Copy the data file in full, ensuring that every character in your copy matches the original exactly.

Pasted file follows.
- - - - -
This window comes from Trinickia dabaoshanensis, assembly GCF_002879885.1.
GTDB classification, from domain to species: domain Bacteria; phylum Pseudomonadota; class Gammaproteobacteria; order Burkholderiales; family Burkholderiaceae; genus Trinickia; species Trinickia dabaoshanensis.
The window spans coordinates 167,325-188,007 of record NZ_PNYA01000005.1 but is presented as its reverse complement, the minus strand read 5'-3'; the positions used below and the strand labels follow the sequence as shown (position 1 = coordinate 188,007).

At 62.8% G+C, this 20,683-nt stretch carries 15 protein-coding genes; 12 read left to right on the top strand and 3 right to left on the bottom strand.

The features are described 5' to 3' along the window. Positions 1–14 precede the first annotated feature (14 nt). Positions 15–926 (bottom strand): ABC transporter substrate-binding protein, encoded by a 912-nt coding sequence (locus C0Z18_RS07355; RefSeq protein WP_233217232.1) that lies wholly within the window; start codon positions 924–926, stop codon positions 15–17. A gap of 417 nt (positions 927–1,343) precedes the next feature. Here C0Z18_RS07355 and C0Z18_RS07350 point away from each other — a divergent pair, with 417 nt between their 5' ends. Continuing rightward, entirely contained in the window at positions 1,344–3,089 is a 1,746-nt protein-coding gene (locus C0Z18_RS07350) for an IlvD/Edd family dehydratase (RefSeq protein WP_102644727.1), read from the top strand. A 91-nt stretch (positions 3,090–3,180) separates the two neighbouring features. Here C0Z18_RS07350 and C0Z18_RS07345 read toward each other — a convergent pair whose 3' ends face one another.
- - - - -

This window comes from Trinickia dabaoshanensis, assembly GCF_002879885.1.
GTDB classification, from domain to species: domain Bacteria; phylum Pseudomonadota; class Gammaproteobacteria; order Burkholderiales; family Burkholderiaceae; genus Trinickia; species Trinickia dabaoshanensis.
The window spans coordinates 167,325-188,007 of record NZ_PNYA01000005.1 but is presented as its reverse complement, the minus strand read 5'-3'; the positions used below and the strand labels follow the sequence as shown (position 1 = coordinate 188,007).

At 62.8% G+C, this 20,683-nt stretch carries 15 protein-coding genes; 12 read left to right on the top strand and 3 right to left on the bottom strand.

The features are described 5' to 3' along the window. Positions 1–14 precede the first annotated feature (14 nt). Positions 15–926 (bottom strand): ABC transporter substrate-binding protein, encoded by a 912-nt coding sequence (locus C0Z18_RS07355; RefSeq protein WP_233217232.1) that lies wholly within the window; start codon positions 924–926, stop codon positions 15–17. A gap of 417 nt (positions 927–1,343) precedes the next feature. Here C0Z18_RS07355 and C0Z18_RS07350 point away from each other — a divergent pair, with 417 nt between their 5' ends. Continuing rightward, entirely contained in the window at positions 1,344–3,089 is a 1,746-nt protein-coding gene (locus C0Z18_RS07350) for an IlvD/Edd family dehydratase (RefSeq protein WP_102644727.1), read from the top strand. A 91-nt stretch (positions 3,090–3,180) separates the two neighbouring features. Here C0Z18_RS07350 and C0Z18_RS07345 read toward each other — a convergent pair whose 3' ends face one another.